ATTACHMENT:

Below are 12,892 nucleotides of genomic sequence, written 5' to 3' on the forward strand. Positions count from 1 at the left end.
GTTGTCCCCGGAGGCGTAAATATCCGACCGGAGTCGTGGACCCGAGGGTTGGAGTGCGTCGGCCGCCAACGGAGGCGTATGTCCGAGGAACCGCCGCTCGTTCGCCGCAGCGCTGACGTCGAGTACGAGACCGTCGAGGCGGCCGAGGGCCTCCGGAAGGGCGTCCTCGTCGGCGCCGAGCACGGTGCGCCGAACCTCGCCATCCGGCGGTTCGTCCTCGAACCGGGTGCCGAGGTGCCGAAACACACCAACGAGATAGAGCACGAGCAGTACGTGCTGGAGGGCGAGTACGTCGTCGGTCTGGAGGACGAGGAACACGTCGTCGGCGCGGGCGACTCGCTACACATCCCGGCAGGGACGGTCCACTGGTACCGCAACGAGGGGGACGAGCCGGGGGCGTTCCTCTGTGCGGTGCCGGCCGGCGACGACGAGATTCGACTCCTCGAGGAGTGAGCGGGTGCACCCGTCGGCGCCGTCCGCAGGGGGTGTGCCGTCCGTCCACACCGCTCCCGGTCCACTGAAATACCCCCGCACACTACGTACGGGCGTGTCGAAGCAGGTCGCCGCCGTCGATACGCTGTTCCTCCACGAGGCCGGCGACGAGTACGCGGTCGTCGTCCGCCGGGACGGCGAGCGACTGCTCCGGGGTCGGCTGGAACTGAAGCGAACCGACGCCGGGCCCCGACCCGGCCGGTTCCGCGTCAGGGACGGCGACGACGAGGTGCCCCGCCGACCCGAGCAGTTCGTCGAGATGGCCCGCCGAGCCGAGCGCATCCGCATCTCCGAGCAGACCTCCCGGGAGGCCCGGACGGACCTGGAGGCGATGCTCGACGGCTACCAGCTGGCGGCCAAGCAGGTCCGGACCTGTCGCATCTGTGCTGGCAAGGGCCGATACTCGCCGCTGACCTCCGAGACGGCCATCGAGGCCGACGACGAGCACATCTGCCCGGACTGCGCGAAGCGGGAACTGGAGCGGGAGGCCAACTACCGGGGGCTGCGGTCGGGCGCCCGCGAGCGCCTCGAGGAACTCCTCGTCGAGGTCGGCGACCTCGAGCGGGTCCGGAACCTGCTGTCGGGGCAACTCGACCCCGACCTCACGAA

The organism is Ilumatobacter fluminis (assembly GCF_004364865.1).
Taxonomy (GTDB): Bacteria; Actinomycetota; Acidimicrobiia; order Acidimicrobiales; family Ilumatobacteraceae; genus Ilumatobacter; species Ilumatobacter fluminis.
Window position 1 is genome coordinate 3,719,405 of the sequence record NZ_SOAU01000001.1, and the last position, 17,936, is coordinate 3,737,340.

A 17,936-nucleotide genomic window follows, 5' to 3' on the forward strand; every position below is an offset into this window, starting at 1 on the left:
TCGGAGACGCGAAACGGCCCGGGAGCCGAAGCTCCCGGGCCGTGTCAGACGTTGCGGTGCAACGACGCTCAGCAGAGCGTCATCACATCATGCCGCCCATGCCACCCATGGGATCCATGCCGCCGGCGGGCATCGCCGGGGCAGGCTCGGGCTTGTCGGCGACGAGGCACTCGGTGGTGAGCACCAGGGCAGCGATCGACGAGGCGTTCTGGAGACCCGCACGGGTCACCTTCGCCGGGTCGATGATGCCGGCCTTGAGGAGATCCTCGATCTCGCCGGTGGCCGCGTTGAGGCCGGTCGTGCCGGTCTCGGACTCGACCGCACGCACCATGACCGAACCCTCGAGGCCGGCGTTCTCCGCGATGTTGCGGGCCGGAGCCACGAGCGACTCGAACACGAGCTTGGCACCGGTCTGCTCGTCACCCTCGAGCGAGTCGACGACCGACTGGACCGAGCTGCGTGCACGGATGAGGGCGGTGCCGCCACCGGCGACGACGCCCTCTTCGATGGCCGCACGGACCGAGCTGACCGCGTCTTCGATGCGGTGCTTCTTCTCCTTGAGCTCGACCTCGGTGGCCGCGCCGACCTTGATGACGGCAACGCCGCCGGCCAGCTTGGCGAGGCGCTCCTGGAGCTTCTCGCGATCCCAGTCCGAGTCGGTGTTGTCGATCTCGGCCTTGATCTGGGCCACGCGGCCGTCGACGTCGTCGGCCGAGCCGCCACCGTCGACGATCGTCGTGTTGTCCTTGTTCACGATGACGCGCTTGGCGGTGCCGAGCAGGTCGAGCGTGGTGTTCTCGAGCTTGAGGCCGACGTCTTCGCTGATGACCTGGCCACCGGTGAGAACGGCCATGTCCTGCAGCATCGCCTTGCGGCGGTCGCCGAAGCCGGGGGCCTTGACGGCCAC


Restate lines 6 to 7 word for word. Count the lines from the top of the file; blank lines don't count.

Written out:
A 17,936-nucleotide genomic window follows, 5' to 3' on the forward strand; every position below is an offset into this window, starting at 1 on the left:
TCGGAGACGCGAAACGGCCCGGGAGCCGAAGCTCCCGGGCCGTGTCAGACGTTGCGGTGCAACGACGCTCAGCAGAGCGTCATCACATCATGCCGCCCATGCCACCCATGGGATCCATGCCGCCGGCGGGCATCGCCGGGGCAGGCTCGGGCTTGTCGGCGACGAGGCACTCGGTGGTGAGCACCAGGGCAGCGATCGACGAGGCGTTCTGGAGACCCGCACGGGTCACCTTCGCCGGGTCGATGATGCCGGCCTTGAGGAGATCCTCGATCTCGCCGGTGGCCGCGTTGAGGCCGGTCGTGCCGGTCTCGGACTCGACCGCACGCACCATGACCGAACCCTCGAGGCCGGCGTTCTCCGCGATGTTGCGGGCCGGAGCCACGAGCGACTCGAACACGAGCTTGGCACCGGTCTGCTCGTCACCCTCGAGCGAGTCGACGACCGACTGGACCGAGCTGCGTGCACGGATGAGGGCGGTGCCGCCACCGGCGACGACGCCCTCTTCGATGGCCGCACGGACCGAGCTGACCGCGTCTTCGATGCGGTGCTTCTTCTCCTTGAGCTCGACCTCGGTGGCCGCGCCGACCTTGATGACGGCAACGCCGCCGGCCAGCTTGGCGAGGCGCTCCTGGAGCTTCTCGCGATCCCAGTCCGAGTCGGTGTTGTCGATCTCGGCCTTGATCTGGGCCACGCGGCCGTCGACGTCGTCGGCCGAGCCGCCACCGTCGACGATCGTCGTGTTGTCCTTGTTCACGATGACGCGCTTGGCGGTGCCGAGCAGGTCGAGCGTGGTGTTCTCGAGCTTGAGGCCGACGTCTTCGCTGATGACCTGGCCACCGGTGAGAACGGCCATGTCCTGCAGCATCGCCTTGCGGCGGTCGCCGAAGCCGGGGGCCTTGACGGCCAC